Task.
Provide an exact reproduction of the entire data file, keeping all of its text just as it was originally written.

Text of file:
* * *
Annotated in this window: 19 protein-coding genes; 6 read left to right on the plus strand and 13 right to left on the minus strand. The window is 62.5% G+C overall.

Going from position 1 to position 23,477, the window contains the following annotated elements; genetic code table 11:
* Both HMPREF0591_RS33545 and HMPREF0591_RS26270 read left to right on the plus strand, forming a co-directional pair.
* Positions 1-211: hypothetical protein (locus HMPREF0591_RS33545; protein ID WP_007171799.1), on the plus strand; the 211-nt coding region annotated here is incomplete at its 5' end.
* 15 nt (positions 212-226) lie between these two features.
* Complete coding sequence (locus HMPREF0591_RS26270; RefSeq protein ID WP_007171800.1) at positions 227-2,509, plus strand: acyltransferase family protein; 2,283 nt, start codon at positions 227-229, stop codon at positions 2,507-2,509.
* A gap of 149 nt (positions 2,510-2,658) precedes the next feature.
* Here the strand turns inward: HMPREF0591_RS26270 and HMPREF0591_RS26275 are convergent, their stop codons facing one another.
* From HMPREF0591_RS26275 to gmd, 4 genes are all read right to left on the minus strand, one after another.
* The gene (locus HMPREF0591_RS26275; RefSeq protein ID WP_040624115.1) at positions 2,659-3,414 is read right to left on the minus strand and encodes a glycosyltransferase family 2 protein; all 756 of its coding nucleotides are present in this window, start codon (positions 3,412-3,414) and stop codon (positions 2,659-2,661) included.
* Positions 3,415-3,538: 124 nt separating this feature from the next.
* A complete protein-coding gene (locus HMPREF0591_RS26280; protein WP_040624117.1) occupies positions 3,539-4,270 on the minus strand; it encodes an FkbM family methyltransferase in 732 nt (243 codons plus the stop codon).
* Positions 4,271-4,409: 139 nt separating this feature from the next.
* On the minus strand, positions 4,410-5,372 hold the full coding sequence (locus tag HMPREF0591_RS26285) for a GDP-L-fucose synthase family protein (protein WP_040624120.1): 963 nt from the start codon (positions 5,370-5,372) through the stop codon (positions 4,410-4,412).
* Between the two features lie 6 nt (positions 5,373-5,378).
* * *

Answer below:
Annotated in this window: 19 protein-coding genes; 6 read left to right on the plus strand and 13 right to left on the minus strand. The window is 62.5% G+C overall.

Going from position 1 to position 23,477, the window contains the following annotated elements; genetic code table 11:
* Both HMPREF0591_RS33545 and HMPREF0591_RS26270 read left to right on the plus strand, forming a co-directional pair.
* Positions 1-211: hypothetical protein (locus HMPREF0591_RS33545; protein ID WP_007171799.1), on the plus strand; the 211-nt coding region annotated here is incomplete at its 5' end.
* 15 nt (positions 212-226) lie between these two features.
* Complete coding sequence (locus HMPREF0591_RS26270; RefSeq protein ID WP_007171800.1) at positions 227-2,509, plus strand: acyltransferase family protein; 2,283 nt, start codon at positions 227-229, stop codon at positions 2,507-2,509.
* A gap of 149 nt (positions 2,510-2,658) precedes the next feature.
* Here the strand turns inward: HMPREF0591_RS26270 and HMPREF0591_RS26275 are convergent, their stop codons facing one another.
* From HMPREF0591_RS26275 to gmd, 4 genes are all read right to left on the minus strand, one after another.
* The gene (locus HMPREF0591_RS26275; RefSeq protein ID WP_040624115.1) at positions 2,659-3,414 is read right to left on the minus strand and encodes a glycosyltransferase family 2 protein; all 756 of its coding nucleotides are present in this window, start codon (positions 3,412-3,414) and stop codon (positions 2,659-2,661) included.
* Positions 3,415-3,538: 124 nt separating this feature from the next.
* A complete protein-coding gene (locus HMPREF0591_RS26280; protein WP_040624117.1) occupies positions 3,539-4,270 on the minus strand; it encodes an FkbM family methyltransferase in 732 nt (243 codons plus the stop codon).
* Positions 4,271-4,409: 139 nt separating this feature from the next.
* On the minus strand, positions 4,410-5,372 hold the full coding sequence (locus tag HMPREF0591_RS26285) for a GDP-L-fucose synthase family protein (protein WP_040624120.1): 963 nt from the start codon (positions 5,370-5,372) through the stop codon (positions 4,410-4,412).
* Between the two features lie 6 nt (positions 5,373-5,378).